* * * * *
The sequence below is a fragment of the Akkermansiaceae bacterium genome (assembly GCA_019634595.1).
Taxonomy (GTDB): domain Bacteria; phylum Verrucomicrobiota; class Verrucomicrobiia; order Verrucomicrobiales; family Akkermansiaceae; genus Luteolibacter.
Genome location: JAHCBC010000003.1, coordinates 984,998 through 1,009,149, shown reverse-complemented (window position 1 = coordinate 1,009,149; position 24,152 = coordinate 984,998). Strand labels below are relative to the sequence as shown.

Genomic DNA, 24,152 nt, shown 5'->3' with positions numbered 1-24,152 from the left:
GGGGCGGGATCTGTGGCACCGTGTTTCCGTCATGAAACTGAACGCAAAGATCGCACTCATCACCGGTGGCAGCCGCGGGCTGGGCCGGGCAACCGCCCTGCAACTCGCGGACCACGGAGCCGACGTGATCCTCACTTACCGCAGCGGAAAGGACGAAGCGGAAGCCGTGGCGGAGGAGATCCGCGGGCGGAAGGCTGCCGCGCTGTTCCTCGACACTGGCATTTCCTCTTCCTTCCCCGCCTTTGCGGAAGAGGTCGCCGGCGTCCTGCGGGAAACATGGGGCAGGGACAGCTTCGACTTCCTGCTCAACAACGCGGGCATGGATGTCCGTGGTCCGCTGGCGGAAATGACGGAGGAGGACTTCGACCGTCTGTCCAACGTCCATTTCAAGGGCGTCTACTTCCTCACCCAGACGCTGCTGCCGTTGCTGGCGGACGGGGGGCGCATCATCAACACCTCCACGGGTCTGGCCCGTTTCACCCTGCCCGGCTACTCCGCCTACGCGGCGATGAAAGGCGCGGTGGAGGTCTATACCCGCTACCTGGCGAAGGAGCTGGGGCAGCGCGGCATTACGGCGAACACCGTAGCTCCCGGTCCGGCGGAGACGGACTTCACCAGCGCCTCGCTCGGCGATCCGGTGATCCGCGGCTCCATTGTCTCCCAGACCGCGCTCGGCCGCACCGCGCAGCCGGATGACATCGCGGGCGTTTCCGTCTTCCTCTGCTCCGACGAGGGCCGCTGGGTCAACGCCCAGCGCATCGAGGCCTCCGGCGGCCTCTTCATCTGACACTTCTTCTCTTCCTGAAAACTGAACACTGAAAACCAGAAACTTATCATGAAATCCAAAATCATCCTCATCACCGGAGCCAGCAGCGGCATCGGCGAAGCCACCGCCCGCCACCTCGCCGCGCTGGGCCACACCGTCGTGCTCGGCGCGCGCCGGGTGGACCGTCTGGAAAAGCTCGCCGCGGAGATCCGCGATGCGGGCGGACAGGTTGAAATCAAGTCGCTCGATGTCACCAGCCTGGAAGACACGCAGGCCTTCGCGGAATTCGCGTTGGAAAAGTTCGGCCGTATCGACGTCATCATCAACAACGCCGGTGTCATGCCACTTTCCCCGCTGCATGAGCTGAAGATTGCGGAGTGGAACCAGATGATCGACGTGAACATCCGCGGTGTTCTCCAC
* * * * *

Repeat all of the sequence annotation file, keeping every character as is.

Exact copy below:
The sequence below is a fragment of the Akkermansiaceae bacterium genome (assembly GCA_019634595.1).
Taxonomy (GTDB): domain Bacteria; phylum Verrucomicrobiota; class Verrucomicrobiia; order Verrucomicrobiales; family Akkermansiaceae; genus Luteolibacter.
Genome location: JAHCBC010000003.1, coordinates 984,998 through 1,009,149, shown reverse-complemented (window position 1 = coordinate 1,009,149; position 24,152 = coordinate 984,998). Strand labels below are relative to the sequence as shown.

Genomic DNA, 24,152 nt, shown 5'->3' with positions numbered 1-24,152 from the left:
GGGGCGGGATCTGTGGCACCGTGTTTCCGTCATGAAACTGAACGCAAAGATCGCACTCATCACCGGTGGCAGCCGCGGGCTGGGCCGGGCAACCGCCCTGCAACTCGCGGACCACGGAGCCGACGTGATCCTCACTTACCGCAGCGGAAAGGACGAAGCGGAAGCCGTGGCGGAGGAGATCCGCGGGCGGAAGGCTGCCGCGCTGTTCCTCGACACTGGCATTTCCTCTTCCTTCCCCGCCTTTGCGGAAGAGGTCGCCGGCGTCCTGCGGGAAACATGGGGCAGGGACAGCTTCGACTTCCTGCTCAACAACGCGGGCATGGATGTCCGTGGTCCGCTGGCGGAAATGACGGAGGAGGACTTCGACCGTCTGTCCAACGTCCATTTCAAGGGCGTCTACTTCCTCACCCAGACGCTGCTGCCGTTGCTGGCGGACGGGGGGCGCATCATCAACACCTCCACGGGTCTGGCCCGTTTCACCCTGCCCGGCTACTCCGCCTACGCGGCGATGAAAGGCGCGGTGGAGGTCTATACCCGCTACCTGGCGAAGGAGCTGGGGCAGCGCGGCATTACGGCGAACACCGTAGCTCCCGGTCCGGCGGAGACGGACTTCACCAGCGCCTCGCTCGGCGATCCGGTGATCCGCGGCTCCATTGTCTCCCAGACCGCGCTCGGCCGCACCGCGCAGCCGGATGACATCGCGGGCGTTTCCGTCTTCCTCTGCTCCGACGAGGGCCGCTGGGTCAACGCCCAGCGCATCGAGGCCTCCGGCGGCCTCTTCATCTGACACTTCTTCTCTTCCTGAAAACTGAACACTGAAAACCAGAAACTTATCATGAAATCCAAAATCATCCTCATCACCGGAGCCAGCAGCGGCATCGGCGAAGCCACCGCCCGCCACCTCGCCGCGCTGGGCCACACCGTCGTGCTCGGCGCGCGCCGGGTGGACCGTCTGGAAAAGCTCGCCGCGGAGATCCGCGATGCGGGCGGACAGGTTGAAATCAAGTCGCTCGATGTCACCAGCCTGGAAGACACGCAGGCCTTCGCGGAATTCGCGTTGGAAAAGTTCGGCCGTATCGACGTCATCATCAACAACGCCGGTGTCATGCCACTTTCCCCGCTGCATGAGCTGAAGATTGCGGAGTGGAACCAGATGATCGACGTGAACATCCGCGGTGTTCTCCAC